The Synthesis of Metallic Nanoparticles Using Human Healthy and Cancerous CELLS for Biomedical Applications

Authors: 
Alvarez Sanchez, M. A. Jr., Northeastern University
Medina, D., Northeastern University
Webster, T. J., Northeastern University
Bacteria are becoming resistant to antibiotics, and this behavior is becoming a real concern that will kill more people that all other known diseases by the year 2050. Therefore, new approaches far away from the current use of antibiotics are needed to kill harmful bacteria. Nanotechnology is presented here as a suitable answers since bacteria cannot develop a resistance to them.

Nanoparticles have been prepared using synthetic physicochemical methods for a long time, due to quick and easy protocols. Nevertheless, these methodologies are not free of drawbacks, such as the production of toxic by-products and aggregation problems that only can be avoided using functionalization post-synthesis. Green synthesis may be the answer to avoid all of these limitations, using living organisms, such as bacteria or fungi, or dietary compounds, such as honey, milk or tea.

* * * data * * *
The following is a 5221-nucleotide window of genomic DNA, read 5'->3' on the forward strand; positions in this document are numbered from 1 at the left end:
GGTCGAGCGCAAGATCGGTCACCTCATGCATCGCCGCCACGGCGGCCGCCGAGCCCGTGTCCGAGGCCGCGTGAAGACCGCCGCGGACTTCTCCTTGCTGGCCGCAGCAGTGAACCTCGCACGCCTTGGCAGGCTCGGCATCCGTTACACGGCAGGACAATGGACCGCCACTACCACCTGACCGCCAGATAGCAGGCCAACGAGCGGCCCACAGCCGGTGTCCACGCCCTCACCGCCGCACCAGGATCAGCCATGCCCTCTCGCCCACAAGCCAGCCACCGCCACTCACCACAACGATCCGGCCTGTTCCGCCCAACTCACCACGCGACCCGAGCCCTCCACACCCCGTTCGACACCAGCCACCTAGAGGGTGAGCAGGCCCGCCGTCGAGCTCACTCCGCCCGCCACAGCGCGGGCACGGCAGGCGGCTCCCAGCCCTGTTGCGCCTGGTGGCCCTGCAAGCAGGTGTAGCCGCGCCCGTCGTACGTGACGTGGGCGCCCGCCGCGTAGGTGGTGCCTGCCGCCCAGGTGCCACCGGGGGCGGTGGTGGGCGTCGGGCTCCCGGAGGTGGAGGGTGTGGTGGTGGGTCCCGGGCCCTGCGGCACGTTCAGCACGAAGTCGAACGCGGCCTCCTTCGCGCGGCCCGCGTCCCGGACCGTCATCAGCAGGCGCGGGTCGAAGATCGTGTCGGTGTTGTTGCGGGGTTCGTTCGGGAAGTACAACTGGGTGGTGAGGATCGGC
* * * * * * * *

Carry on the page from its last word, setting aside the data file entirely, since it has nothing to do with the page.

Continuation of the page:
In this research, we develop environmentally-friendly and quick methods for the synthesis of metallic nanoparticles made of platinum, palladium, gold, and alloys of these elements, using human cells, both healthy and cancerous. Inoculation of neutral media containing cells with metallic salts leads to the generation of metal nanoparticles within the media that did not kill of the cells, which would naturally occur if the cells were presented in the neutral media. Besides, nanoparticles were then isolated and purified. These human cell-mediated syntheses of nanoparticles allowed for the generation of nanoparticles that can be used as both antibacterial agents and anticancer components.